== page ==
In This Article Expand or collapse the "in this article" section Edward Sapir

  • Introduction
  • General Overview
  • The Nature of Language
  • Social Linguistics
  • Semantics
  • Sound Patterning and Sound Perception
  • Linguistic Relativities
  • Poetics
  • Historical and Comparative Linguistics
  • Language and Prehistory
  • Algonquian Languages and the Algic Stock
  • Athabaskan Languages
  • Indo-European Languages
  • The Hokan Stock
  • The Penutian Stock
  • Semitic Languages
  • Uto-Aztecan
  • Correspondence

Anthropology Edward Sapir
Sean O'Neill
  • LAST REVIEWED: 23 April 2021
  • LAST MODIFIED: 30 March 2017
  • DOI: 10.1093/obo/9780199766567-0168


Edward Sapir was the premier linguist among the first generation of American anthropologists. Trained by Franz Boas himself—a key thinker in the history of the profession—Sapir contributed massively to many areas of the emerging discipline, laying the foundations for both symbolic anthropology and psychological anthropology, while advocating powerfully for the role of the creative individual in society throughout his career. He is perhaps best remembered for his prodigious talents as a field linguist, documenting dozens of indigenous languages throughout the Americas and beyond. In contrast to many anthropologists today, Sapir was first and foremost a comparativist, always seeking to draw inferences about similarities and differences—as well as deeper historical relationships—among the many languages and cultures he encountered in his career. His vision of anthropology was profoundly interdisciplinary, merging ethnography with history, while uncovering deep relationships between cultural anthropology, psychology, linguistics, and literary studies. In the past several decades, following centennial of his 1884 birth, Sapir’s writings have been thematically compiled in a series of sixteen volumes (some of them still forthcoming), cataloging everything from his published works to his scholarly reviews and even his encyclopedia articles, all of which are available today as The Collected Works of Edward Sapir, through the European publisher, Mouton de Gruyter. While individual volumes of The Collected Works of Edward Sapir are prohibitively expensive, they are available in university libraries throughout the world.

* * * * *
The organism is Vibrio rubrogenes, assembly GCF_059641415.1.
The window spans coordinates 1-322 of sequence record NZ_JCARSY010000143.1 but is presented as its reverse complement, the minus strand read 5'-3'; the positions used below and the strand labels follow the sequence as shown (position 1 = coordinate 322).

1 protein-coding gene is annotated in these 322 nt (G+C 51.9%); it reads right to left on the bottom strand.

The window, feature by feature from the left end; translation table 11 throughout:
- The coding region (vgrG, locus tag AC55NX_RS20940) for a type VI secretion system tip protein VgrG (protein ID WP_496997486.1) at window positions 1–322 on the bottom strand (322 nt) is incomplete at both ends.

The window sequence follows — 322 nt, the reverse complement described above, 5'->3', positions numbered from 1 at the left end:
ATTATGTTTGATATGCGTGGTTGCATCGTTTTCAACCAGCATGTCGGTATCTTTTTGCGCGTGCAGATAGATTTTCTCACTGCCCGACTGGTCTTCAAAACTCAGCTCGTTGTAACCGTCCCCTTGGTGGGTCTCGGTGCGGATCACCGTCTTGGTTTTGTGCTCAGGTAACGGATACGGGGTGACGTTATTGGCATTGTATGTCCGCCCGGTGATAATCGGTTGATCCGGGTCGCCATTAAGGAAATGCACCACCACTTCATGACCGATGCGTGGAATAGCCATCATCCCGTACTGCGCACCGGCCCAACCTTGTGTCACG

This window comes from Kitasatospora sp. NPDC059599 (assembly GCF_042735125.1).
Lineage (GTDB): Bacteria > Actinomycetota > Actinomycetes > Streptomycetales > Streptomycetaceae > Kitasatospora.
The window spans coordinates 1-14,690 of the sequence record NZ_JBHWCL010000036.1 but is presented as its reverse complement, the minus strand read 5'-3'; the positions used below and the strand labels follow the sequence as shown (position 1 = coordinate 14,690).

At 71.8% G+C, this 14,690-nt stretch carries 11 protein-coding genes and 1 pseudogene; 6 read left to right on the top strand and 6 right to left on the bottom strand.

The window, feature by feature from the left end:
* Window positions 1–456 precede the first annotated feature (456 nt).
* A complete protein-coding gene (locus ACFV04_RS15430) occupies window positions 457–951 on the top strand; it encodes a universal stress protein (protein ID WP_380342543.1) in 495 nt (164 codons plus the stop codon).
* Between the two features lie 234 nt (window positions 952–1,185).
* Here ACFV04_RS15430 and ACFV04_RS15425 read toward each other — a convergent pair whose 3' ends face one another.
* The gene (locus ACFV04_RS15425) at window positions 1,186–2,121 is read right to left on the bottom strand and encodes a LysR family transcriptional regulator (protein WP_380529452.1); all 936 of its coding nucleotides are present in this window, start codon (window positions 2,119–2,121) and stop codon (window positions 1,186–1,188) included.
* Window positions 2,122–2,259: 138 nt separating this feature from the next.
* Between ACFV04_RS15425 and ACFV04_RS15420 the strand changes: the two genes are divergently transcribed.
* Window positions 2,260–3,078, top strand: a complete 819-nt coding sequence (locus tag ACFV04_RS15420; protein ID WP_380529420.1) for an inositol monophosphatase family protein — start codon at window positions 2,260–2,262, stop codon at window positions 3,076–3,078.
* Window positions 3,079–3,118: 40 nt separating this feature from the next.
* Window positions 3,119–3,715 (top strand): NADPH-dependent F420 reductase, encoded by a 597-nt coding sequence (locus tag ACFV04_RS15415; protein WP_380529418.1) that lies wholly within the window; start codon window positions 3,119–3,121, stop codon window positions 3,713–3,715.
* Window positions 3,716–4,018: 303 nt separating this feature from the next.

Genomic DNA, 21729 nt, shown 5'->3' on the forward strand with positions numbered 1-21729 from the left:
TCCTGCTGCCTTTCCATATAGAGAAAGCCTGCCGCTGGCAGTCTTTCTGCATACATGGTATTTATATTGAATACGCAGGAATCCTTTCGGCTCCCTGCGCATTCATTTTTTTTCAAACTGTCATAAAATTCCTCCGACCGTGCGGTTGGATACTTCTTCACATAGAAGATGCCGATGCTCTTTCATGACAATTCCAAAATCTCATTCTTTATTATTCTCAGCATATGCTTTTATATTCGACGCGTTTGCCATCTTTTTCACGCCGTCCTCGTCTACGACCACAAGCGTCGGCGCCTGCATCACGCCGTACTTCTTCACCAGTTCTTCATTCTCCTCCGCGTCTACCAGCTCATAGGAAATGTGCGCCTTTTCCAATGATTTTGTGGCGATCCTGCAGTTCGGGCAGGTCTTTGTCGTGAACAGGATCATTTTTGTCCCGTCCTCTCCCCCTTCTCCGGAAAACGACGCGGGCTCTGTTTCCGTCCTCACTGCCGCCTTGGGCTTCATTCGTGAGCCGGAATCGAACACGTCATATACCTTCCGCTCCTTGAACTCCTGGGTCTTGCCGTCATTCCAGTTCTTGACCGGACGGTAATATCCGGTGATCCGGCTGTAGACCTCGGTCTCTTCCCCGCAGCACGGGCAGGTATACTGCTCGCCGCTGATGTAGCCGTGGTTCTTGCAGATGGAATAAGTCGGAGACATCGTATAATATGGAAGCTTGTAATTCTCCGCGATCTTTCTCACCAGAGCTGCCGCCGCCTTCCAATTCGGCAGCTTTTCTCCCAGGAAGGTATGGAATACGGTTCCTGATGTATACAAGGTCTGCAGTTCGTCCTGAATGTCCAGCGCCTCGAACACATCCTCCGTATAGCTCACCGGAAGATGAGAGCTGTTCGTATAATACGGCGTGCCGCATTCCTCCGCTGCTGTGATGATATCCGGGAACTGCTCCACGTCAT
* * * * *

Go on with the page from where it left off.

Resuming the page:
General Overview

There is no shortage of accessible scholarship on the monumental legacy of Edward Sapir, as a pioneer in both anthropology and linguistics, who also made significant contributions to the emerging disciplines of semiotics, psychology, and comparative literature. For general statements, in his own words, see Sapir 1921 and Sapir 1985. For an overview of his intellectual legacy, see Koerner 1984. The definitive biography can be found in Darnell 2010, with a shorter summary in Darnell and Irvine 1997 and Darnell 1998.

  • Darnell, Regna. 1998. Camelot at Yale: The construction and dismantling of the Sapirian synthesis, 1931–39. American Anthropologist 100.2: 361–372.

    DOI: 10.1525/aa.1998.100.2.361

    An appraisal of Sapir’s intellectual circle at Yale, and the profound impact it had on American anthropology, from linguistics and ethnology to ethnomusicology and the study of popular culture and psychology.

  • Darnell, Regna. 2010. Edward Sapir: Linguist, anthropologist, humanist. Lincoln: Univ. of Nebraska Press.

    The definitive intellectual biography of Sapir, covering not only his personal life and passions (such as poetry and music), but also his many obstacles and professional successes, as well as the many dramatis persona he encountered along the way. Originally published in 1990.

  • Darnell, Regna, and Judith T. Irvine. 1997. Edward Sapir. In National Academy of Sciences Biographical Memoirs.

    A brief intellectual biography.

  • Koerner, Ernst Frideryk Konrad. 1984. Edward Sapir: Appraisals of his life and work. Amsterdam: John Benjamins.

    DOI: 10.1075/sihols.36

    A broad overview of Sapir’s intellectual legacy, encompassing everything from appraisals by subsequent generations to commentaries by those who knew him, such as Alfred Kroeber and Mary Haas.

  • Sapir, Edward. 1921. Language: An introduction to the study of speech. New York: Harcourt, Brace and World.

    A world survey of languages, covering everything from sound systems to grammatical categories and literature.

  • Sapir, Edward. 1985. Selected writings in language, culture and personality. Edited by David Mandelbaum. Berkeley: Univ. of California Press.

    With a new epilogue by Dell Hymes. A sample of Sapir’s general essays, covering the gamut of his career, with pieces on everything from the general nature of communication to symbolism, styles, and the history of particular lineages in language and culture. Originally published in 1949.

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